A regulating slide 12 is disposed on the pump piston 1 and is axially displaceable by means of an rpm governor, not shown, which may function by mechanical or electrical means. In the jacket face 13 of the inner bore of the regulating slide 12, an annular groove 14 is provided, into which a transverse bore 15 extending in the pump piston 1 discharges after a predetermined compression stroke has been executed; the transverse bore 15 communicates with the central bore 7 and in common with it forms a relief conduit. On sides remote from one another in the jacket face of the pump piston 1, pockets 17 are provided which coincide with the annular groove 14. The pockets include the leading control edge 18 remote from the annular groove 14 cooperating with a control edge 19 of the regulating slide 12, this control edge 19 being formed by the intersection of the end face 16 of the control slide with its central bore 13.
In FIG. 2, the pocket 17 is shown in plan view. While one side of the pocket 17 is defined by the straight leading control edge 18, on the side oriented toward the annular groove 14 the pocket 17 has a restricted portion 20, which results in an interrupted control edge 24, the restricted portion 20 of which has a width less than that of the pocket 17, which width portion is defined by a trailing control edge 21 extending parallel to the leading control edge 18.
The fuel injection pump described functions as follows:
During the outward intake stroke of the pump piston 1, fuel is carried into the pump work chamber 4 via the intake line 5 and one of the longitudinal grooves 6. Then as soon as the compression stroke begins, this fuel is pumped out of the pump work chamber 4 to the injection nozzle via the central bore 7 and the branching bore 8, the distributor groove 9 and one of the pressure lines 10. Whenever an outflow conduit is opened up by the interaction of leading control edge 18 with the control edge 19 of regulating slide 12, after a predetermined supply stroke that is a function of the axial position of the regulating slide 12 has been executed, then fuel flows out of the pump work chamber 4, with a simultaneous pressure drop, via the central bore 7, the transverse bore 15, the annular groove 14 and the pocket 17.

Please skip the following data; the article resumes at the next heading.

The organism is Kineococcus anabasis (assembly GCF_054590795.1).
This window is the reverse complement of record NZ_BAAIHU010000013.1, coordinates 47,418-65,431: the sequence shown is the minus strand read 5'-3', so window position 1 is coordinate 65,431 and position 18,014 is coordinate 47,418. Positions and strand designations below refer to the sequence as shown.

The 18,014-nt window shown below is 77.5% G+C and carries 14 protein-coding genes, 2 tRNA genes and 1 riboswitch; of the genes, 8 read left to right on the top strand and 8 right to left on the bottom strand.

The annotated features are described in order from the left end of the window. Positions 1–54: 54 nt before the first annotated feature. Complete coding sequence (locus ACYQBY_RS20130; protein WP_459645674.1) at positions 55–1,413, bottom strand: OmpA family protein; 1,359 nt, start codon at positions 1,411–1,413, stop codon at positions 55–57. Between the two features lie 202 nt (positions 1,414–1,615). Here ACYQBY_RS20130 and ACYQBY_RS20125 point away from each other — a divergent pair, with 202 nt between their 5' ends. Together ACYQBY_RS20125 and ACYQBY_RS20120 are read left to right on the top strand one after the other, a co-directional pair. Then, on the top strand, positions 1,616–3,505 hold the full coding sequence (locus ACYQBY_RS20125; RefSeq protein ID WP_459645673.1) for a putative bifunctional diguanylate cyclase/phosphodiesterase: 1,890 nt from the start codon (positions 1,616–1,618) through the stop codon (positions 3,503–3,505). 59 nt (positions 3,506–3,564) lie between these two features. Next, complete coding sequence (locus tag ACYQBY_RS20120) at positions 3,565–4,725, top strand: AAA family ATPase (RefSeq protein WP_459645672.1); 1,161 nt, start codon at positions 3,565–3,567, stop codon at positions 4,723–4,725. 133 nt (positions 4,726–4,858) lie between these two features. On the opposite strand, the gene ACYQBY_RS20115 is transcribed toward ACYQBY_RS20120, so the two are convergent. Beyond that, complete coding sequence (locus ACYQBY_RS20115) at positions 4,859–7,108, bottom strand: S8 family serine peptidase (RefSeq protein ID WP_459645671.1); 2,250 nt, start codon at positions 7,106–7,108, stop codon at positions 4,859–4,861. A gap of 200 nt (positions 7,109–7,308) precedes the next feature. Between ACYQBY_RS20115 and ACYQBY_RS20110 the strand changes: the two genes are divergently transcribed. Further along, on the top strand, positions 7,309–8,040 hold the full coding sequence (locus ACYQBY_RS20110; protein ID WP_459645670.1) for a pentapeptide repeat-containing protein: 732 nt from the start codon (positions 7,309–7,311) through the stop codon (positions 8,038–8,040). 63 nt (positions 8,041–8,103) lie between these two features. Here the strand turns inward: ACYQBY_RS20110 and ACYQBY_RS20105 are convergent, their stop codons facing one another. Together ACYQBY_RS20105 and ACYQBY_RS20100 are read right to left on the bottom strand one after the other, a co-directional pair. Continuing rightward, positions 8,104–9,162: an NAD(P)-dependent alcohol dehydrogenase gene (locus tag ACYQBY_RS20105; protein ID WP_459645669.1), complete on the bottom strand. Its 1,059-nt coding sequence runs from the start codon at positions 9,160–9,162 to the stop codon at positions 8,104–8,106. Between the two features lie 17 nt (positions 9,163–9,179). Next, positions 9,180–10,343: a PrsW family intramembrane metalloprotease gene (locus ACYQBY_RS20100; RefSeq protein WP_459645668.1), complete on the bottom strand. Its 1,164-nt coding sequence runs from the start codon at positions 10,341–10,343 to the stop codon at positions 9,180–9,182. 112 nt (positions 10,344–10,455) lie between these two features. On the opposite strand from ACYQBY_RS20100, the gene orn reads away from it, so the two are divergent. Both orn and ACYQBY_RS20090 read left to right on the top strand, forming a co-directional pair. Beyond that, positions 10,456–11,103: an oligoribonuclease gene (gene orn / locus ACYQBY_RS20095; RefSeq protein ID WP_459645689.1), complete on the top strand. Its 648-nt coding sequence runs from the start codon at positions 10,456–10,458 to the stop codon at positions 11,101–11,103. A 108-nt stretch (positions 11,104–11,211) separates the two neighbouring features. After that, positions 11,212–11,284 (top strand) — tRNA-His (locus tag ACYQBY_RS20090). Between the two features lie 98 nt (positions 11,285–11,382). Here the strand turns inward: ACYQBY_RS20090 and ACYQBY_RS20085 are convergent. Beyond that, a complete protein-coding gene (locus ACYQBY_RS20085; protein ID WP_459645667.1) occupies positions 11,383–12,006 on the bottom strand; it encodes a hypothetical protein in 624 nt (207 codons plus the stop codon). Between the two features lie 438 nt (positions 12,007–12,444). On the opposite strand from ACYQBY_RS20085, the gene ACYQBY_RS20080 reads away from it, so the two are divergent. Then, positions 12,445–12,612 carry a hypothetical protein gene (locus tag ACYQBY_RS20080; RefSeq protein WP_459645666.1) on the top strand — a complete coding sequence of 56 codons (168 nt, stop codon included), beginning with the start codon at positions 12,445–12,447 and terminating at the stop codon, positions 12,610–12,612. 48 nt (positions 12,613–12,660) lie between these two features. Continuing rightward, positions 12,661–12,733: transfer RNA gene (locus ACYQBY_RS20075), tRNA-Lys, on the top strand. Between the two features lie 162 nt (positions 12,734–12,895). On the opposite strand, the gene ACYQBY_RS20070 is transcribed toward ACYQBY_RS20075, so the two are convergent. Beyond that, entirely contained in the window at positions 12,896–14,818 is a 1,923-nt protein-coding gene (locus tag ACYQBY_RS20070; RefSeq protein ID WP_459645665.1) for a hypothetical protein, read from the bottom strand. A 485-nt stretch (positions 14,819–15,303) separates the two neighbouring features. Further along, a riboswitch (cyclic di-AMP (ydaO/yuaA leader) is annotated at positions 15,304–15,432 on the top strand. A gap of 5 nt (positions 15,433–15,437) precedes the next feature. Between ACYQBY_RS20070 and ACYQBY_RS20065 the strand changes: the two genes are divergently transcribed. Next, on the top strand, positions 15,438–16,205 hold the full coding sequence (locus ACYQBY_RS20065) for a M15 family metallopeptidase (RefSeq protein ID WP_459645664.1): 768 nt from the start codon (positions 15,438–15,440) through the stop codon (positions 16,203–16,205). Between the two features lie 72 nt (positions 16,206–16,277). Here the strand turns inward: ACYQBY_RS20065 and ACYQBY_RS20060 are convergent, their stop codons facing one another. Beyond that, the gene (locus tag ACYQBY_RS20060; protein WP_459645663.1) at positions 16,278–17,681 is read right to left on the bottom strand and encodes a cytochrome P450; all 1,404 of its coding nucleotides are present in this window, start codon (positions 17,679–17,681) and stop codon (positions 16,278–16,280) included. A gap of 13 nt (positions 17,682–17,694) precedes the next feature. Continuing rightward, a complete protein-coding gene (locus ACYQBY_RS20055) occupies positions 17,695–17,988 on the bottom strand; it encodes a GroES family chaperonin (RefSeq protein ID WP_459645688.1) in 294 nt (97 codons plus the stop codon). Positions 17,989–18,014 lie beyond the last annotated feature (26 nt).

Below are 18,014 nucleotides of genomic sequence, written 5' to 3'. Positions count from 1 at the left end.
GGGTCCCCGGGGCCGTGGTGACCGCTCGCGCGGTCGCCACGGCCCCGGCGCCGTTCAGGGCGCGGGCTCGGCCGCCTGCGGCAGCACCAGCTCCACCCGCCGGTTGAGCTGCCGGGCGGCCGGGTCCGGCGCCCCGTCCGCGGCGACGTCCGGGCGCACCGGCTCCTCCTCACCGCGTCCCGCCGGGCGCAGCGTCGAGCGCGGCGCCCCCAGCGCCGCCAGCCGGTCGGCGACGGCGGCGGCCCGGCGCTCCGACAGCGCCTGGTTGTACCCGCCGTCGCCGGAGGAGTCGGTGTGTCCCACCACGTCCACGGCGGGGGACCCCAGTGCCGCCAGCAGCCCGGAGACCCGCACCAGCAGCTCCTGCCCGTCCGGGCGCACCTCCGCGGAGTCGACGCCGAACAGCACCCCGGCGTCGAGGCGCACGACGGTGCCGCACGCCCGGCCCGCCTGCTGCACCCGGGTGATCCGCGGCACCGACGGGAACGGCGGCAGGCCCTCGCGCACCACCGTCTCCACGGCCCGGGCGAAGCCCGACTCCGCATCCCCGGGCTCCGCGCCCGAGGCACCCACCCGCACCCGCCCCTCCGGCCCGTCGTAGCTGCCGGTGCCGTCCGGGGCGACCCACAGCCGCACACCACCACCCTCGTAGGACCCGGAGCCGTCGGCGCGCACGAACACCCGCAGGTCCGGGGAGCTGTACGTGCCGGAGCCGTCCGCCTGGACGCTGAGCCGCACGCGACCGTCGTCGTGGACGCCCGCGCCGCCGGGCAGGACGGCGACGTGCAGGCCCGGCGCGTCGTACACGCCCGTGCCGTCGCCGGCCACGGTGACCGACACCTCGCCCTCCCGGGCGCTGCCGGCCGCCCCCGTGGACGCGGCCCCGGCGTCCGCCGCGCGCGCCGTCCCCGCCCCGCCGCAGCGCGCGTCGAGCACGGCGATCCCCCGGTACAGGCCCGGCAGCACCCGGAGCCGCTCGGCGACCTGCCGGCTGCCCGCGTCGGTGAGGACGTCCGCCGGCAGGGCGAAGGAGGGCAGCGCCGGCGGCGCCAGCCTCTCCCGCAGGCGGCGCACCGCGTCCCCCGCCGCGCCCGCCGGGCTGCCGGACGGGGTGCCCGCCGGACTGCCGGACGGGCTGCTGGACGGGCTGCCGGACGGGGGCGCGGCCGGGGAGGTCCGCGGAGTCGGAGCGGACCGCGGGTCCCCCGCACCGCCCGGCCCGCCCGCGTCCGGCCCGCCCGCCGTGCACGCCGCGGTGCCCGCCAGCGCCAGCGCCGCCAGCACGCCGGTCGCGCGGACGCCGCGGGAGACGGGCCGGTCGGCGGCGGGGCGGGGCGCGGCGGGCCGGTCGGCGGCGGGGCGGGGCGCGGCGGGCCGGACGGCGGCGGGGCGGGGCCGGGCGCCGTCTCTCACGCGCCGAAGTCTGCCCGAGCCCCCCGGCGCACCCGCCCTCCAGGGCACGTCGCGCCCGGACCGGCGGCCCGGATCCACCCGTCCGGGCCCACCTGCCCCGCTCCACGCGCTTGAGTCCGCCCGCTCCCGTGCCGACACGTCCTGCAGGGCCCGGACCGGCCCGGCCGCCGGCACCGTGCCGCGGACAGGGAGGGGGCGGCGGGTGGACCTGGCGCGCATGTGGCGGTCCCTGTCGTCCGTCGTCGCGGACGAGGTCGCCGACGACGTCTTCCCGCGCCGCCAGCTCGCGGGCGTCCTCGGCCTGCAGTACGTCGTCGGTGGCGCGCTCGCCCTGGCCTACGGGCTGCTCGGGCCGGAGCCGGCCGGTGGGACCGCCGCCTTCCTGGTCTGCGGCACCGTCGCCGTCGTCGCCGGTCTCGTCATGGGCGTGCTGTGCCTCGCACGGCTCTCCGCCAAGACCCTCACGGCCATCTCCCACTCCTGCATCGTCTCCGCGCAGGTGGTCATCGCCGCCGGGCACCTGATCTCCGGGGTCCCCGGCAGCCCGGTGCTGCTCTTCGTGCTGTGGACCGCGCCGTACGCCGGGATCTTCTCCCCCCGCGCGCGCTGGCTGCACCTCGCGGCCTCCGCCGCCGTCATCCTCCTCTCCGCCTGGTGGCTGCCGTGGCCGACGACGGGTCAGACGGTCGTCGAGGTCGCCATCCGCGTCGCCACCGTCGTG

As the pump piston 1 continues its supply stroke, the interrupted control edge 24 of the pocket 17 overtakes the limiting edge 22 of the annular groove 14, causing throttling of this outflow conduit, which comprises the annular groove 14 and restricted portion 20 of the pocket 17. If the length a remaining at the relevant pump stroke of the restricted portion 20 within the annular groove 14 is less than the depth t of the restricted portion 20 of the pocket 17, then the throttle cross section is determined by the width b of this restricted portion 20 of the pocket 17 and said remaining length a. Contrarily, if the depth t of the restricted portion.20 of the pocket 17 is less than the remaining lenght a, then the flow cross section is determined by a throttle cross section comprising the width b of this restricted portion 20 and its depth t. In this manner, the throttling effect can be made dependent on the length of opening stroke by suitable forming of the cross sections of the restricted portion 20 of the pocket 17.
In FIG. 3, a pocket 117 of different configuration is shown. Naturally, the leading control edge 118 is again provided here, which along with the control edge 19 of the regulating slide 12 initiates the relief. The pocket 117 comprises two wide portions, however, which communicate with one another via a restricted portion 120. While the portion 23 oriented toward the annular groove 14 always remains in coincidence with the annular groove 14, the restricted portion 120 is arranged to gradually become overlapped by the jacket face of the bore 13 of the regulating slide 12, once the control edges 124 have moved away from the annular groove 14, and thus this restricted portion 120 determines the throttle cross section of the outflow conduit.
In the diagram shown in FIG. 4, the rotational angle alpha (α) of the pump piston is plotted on the abscissa, and the cross section f of the outflow conduit is plotted on the ordinate. As indicated by the curve shown, the opening cross section of the outflow conduit very rapidly inreases to the value F1 up to the rotational angle α1, and then drops back to the more limited cross section F2, to act as a throttle upon further rotation to angle α2. At the onset of the opening of the outflow conduit, a large outflow cross section is rapidly achieved, which is then subsequently reduced to a value at which the fuel undergoes a certain damming effect, which prevents the pump work chamber 4 and the conduits communicating with it from becoming empty.
The foregoing relates to a preferred exemplary embodiment of the invention, it being understood that other variants and embodiments thereof are possible within the spirit and scope of the invention, the latter being defined by the appended claims.